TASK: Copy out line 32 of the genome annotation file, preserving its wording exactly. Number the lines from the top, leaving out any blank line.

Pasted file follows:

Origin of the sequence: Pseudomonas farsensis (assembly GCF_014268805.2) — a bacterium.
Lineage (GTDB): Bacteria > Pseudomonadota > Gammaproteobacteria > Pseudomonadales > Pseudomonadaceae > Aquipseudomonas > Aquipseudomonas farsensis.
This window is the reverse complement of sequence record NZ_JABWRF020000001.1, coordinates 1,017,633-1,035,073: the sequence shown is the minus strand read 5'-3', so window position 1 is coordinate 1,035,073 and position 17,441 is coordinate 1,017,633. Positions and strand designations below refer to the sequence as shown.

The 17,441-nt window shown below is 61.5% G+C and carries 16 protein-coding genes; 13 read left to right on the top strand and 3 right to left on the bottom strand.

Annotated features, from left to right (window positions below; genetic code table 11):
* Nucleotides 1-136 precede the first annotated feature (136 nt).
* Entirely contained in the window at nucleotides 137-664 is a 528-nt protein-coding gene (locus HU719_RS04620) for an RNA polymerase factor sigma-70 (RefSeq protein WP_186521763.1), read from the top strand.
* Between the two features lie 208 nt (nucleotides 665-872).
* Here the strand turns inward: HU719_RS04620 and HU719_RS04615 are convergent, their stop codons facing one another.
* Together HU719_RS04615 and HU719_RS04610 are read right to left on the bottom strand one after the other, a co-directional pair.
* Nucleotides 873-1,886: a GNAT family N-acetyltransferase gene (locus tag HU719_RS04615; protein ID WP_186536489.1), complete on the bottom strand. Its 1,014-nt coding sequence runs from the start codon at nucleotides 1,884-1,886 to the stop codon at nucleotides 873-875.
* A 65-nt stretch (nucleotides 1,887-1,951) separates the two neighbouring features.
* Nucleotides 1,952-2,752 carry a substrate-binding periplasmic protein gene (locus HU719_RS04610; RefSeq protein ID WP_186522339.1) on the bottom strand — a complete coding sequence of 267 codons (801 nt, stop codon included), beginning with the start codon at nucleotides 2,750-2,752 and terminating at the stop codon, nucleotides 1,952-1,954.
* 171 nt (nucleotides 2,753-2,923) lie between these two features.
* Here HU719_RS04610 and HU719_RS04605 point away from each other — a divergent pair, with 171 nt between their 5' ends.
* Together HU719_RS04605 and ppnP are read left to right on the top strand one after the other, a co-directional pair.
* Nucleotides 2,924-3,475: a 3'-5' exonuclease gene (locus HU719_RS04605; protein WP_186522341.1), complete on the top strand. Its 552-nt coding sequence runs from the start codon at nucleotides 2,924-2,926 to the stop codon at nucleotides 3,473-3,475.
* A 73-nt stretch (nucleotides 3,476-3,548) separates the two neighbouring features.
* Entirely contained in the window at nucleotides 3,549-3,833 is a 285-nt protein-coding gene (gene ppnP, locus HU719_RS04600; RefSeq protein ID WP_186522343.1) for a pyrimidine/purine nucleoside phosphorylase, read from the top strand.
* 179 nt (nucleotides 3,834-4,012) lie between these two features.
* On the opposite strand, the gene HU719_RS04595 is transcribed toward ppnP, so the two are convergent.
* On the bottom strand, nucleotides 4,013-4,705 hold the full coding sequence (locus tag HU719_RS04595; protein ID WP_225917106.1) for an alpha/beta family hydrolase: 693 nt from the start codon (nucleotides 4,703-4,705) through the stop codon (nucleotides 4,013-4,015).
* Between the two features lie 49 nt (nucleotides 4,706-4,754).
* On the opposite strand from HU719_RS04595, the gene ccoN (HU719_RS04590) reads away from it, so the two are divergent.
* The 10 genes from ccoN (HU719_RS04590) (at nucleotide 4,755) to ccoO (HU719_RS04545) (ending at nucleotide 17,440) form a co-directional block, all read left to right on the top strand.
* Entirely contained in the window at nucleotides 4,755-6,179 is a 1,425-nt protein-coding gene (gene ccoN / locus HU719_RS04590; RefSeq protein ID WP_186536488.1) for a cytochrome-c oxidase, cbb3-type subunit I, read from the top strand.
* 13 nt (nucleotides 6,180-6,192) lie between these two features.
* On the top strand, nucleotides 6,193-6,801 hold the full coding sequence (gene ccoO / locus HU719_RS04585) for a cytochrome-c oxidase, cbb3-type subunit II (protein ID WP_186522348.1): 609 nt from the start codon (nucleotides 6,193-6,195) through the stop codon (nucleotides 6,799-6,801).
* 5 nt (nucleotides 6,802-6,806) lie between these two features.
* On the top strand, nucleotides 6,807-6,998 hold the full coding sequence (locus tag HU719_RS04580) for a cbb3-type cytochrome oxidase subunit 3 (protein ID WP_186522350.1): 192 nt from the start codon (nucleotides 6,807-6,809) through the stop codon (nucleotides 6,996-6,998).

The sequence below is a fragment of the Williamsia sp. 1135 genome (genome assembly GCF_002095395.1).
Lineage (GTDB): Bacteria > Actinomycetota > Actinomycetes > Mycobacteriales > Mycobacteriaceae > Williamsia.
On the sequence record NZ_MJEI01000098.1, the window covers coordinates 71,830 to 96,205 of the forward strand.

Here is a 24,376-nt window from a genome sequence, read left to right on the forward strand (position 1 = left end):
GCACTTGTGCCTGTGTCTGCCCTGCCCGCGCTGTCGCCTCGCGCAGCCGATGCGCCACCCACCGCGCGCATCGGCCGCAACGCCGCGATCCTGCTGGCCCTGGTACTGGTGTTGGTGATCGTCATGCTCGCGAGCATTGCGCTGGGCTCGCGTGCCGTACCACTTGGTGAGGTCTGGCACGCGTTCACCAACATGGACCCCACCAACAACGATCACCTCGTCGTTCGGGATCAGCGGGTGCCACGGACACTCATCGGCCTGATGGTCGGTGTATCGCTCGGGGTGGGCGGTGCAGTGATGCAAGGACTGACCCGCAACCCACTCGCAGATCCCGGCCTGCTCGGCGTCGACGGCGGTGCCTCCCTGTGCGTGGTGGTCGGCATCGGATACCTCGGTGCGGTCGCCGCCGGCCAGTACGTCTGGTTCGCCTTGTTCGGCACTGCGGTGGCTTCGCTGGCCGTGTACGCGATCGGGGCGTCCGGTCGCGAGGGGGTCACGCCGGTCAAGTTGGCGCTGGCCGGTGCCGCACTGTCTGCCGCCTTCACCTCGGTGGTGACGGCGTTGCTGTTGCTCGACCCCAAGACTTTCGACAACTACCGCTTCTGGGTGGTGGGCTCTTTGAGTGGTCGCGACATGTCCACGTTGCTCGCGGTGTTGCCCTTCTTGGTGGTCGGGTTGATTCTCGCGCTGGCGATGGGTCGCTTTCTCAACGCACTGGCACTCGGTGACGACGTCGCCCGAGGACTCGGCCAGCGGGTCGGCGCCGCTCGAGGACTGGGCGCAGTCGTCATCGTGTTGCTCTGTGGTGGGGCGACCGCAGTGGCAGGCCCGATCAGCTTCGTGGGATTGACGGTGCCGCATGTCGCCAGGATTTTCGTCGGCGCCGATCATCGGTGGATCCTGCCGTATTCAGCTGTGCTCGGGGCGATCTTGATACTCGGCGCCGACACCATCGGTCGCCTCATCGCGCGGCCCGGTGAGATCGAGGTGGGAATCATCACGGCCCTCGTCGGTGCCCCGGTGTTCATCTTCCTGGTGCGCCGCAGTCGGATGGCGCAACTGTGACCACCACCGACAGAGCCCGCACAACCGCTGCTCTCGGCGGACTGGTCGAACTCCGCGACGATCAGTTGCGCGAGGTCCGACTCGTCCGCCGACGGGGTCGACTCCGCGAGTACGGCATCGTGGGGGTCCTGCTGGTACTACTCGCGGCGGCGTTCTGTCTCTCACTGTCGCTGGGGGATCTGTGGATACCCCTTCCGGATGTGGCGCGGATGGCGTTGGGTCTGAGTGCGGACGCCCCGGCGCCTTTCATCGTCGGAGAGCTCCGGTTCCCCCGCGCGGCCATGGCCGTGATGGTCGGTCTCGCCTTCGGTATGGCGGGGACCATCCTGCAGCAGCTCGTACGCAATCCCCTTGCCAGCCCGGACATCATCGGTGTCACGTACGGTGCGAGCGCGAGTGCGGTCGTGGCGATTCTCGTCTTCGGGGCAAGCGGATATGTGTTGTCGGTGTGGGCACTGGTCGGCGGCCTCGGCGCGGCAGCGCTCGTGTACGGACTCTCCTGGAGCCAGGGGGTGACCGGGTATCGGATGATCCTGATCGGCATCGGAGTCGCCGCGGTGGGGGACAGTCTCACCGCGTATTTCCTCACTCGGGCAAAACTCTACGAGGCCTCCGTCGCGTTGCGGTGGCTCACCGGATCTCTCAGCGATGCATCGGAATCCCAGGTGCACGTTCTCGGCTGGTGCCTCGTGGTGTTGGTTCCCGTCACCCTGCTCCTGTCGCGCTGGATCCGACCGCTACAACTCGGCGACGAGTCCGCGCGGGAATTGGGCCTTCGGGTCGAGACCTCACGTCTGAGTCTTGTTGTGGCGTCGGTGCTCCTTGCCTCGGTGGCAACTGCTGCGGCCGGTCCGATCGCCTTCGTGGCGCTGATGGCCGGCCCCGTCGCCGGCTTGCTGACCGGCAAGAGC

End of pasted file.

Lineage (GTDB): Bacteria > Actinomycetota > Actinomycetes > Mycobacteriales > Mycobacteriaceae > Williamsia.